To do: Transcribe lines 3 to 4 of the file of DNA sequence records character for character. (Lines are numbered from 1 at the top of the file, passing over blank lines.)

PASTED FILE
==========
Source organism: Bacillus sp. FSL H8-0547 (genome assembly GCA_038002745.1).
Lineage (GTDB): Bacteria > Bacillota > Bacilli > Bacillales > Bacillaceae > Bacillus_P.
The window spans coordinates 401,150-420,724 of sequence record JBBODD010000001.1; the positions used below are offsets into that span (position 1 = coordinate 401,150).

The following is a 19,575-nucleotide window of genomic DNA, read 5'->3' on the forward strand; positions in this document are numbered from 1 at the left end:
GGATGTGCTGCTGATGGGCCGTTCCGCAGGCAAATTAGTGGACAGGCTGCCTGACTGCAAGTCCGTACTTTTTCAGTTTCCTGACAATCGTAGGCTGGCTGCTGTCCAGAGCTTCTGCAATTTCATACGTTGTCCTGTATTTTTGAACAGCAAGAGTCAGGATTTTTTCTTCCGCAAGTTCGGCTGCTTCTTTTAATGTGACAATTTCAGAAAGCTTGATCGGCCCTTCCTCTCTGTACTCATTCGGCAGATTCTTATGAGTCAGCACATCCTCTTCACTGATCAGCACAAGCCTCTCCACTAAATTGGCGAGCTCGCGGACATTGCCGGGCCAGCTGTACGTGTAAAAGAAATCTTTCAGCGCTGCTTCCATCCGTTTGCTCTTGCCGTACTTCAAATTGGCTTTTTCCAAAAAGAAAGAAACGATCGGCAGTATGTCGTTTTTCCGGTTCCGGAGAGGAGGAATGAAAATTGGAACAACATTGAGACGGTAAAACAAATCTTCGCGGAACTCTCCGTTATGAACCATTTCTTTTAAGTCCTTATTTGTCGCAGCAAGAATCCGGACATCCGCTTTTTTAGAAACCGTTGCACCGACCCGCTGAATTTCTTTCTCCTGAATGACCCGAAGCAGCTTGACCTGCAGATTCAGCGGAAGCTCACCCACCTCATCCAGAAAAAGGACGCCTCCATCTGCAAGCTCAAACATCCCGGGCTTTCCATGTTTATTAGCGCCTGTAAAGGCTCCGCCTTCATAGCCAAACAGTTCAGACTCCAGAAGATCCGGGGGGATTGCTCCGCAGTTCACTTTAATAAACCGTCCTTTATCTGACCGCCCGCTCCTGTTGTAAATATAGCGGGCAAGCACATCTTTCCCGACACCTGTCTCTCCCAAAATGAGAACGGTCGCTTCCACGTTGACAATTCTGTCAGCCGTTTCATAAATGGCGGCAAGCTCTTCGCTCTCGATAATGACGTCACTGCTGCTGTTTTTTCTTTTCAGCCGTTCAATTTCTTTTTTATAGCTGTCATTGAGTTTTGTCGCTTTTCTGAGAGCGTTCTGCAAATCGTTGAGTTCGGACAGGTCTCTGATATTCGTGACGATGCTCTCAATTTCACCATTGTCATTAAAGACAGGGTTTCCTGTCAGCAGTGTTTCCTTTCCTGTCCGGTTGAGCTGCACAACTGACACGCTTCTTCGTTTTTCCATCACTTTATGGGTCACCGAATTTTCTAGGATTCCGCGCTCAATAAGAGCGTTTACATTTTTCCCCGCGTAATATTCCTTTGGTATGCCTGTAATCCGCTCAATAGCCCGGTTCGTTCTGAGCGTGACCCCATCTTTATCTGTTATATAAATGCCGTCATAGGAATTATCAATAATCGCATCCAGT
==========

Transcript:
The window spans coordinates 401,150-420,724 of sequence record JBBODD010000001.1; the positions used below are offsets into that span (position 1 = coordinate 401,150).

The following is a 19,575-nucleotide window of genomic DNA, read 5'->3' on the forward strand; positions in this document are numbered from 1 at the left end: